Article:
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iTunes Tries To Steer Labels Away From Amazon’s Daily Deal


Apple’s iTunes store has always dictated the terms of its dealings with record labels. As such, the largest U.S. music retailer has never censured the labels over marketing or promotion strategies.

But that may be changing. The bee in iTunes’ bonnet? Amazon’s MP3 Daily Deal.

When Amazon first launched the Daily Deal in June 2008, its primary aim was to drive more customer traffic to the online retail giant’s MP3 store. “The labels paid nothing for being included in that privilege, nor were they asked,” a major-label head of sales says.

But in mid-2009, the executive says, “that promotion morphed into something where the labels make arrangements to provide an exclusive selling window with Amazon for a big release expected to do a lot of business on street date.”

In exchange for a Daily Deal promotion on a new album, Amazon has been asking labels to provide it with a one-day exclusive before street date and such digital marketing support as a banner ad on an artist’s MySpace page and messages on label and artist Web sites and social network feeds.

“When that happened,” the executive says, “iTunes said, ‘Enough of that shit.’ ”

Sources say that iTunes representatives have been urging labels to rethink their participation in the Amazon promotion and that they have backed up those warnings by withdrawing marketing support for certain releases featured as Daily Deals.

In response, label executives at Capitol, Capitol Nashville and Jive recently opted against participating in Daily Deal promotions they had been considering for Corinne Bailey Rae’s “The Sea,” Lady Antebellum’s “Need You Now” and Ke$ha’s “Animal,” sources say.

An executive at Sony Music Entertainment denied that Jive had ever considered participating in a Daily Deal promotion for “Animal.” Representatives for Apple and EMI declined to comment.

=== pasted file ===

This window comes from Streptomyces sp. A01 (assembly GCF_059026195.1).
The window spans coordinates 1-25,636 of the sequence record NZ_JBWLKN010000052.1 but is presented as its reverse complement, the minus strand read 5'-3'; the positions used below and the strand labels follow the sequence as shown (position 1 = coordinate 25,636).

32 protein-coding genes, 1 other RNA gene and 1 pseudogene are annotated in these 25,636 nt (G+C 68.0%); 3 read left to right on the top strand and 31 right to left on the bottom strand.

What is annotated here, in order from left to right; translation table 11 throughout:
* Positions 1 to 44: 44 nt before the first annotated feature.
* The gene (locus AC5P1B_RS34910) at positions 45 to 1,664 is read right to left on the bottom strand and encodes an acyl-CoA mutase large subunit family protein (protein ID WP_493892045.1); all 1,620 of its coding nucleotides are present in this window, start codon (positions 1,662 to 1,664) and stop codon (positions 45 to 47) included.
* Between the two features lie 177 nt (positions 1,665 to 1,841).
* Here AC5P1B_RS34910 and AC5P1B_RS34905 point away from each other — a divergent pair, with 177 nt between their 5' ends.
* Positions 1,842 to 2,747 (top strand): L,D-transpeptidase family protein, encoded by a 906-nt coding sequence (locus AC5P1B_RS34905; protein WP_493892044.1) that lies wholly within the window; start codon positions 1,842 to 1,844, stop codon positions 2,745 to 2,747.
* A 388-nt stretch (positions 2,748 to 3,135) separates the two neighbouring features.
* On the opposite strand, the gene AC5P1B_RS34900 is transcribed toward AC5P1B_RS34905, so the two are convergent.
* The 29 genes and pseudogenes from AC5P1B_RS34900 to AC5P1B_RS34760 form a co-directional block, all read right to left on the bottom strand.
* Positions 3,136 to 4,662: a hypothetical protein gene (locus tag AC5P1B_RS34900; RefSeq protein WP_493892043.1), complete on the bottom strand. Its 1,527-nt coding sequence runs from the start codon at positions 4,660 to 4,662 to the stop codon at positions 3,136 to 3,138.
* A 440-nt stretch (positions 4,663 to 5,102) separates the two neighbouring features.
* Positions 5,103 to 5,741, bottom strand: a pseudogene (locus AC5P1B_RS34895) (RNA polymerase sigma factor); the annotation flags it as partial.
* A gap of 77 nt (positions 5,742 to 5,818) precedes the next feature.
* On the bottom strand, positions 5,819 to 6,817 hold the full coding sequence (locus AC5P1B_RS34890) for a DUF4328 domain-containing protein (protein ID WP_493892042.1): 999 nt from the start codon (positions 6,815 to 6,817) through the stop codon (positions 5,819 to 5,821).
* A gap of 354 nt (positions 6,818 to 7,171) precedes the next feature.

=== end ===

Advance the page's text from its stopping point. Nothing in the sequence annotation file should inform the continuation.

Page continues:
The iTunes pushback against Amazon’s Daily Deal began when Island placed Mariah Carey’s “Memoirs of an Imperfect Angel” in the promotion. Amazon customers could purchase the album for $5.99 a day before its Sept. 29 street date, helping drive first-week U.S. sales of 168,000 units, according to Nielsen SoundScan.

To help labels sidestep iTunes’ objections, Amazon has been fine-tuning its Daily Deal pitch on new titles, agreeing, for instance, to forgo the one-day exclusive window on certain ones. But executives familiar with the situation say iTunes has continued to voice its displeasure with other aspects of the promotion, such as label marketing support.

“They are . . . diverting their energy from ‘let’s make this machine better’ to ‘let’s protect what we got,’ ” says a major-label executive who has been following the situation.

Now that iTunes’ objections to the Daily Deal are widely known, most labels are shying away from allowing their new releases to be part of the promotion on either street date or the day before. For example, sources say that when Amazon recently approached Hollywood Records to highlight “Who I Am,” the debut album by Nick Jonas & the Administration, the label declined.

Still, other label executives say the whole situation is fluid. While it may not make sense to participate in a Daily Deal promotion for artists that iTunes would typically promote, it may be sensible to partner with Amazon on a Daily Deal with other releases that may not get the red carpet treatment at iTunes, a major-label head of sales says.

One of the few albums to participate in an early-street-date Daily Deal promotion so far this year is Vampire Weekend’s “Contra,” which Amazon made available for $3.99 Jan. 11, a day before it was available anywhere else. The promotion played an obvious role in powering the album’s No. 1 debut on the Billboard 200, with first-week U.S. sales of 124,000, of which 60% were digital downloads, according to Nielsen SoundScan.

“The whole issue is a kind of interesting dynamic,” a senior major-label distribution executive says. “Amazon is fighting a guerrilla war against iTunes, and now iTunes is getting frustrated because they work hard to set up and promote a release weeks in advance of the street date, and then lo and behold, Amazon jumps in there with this deal of the day and scrapes off some of the cream.”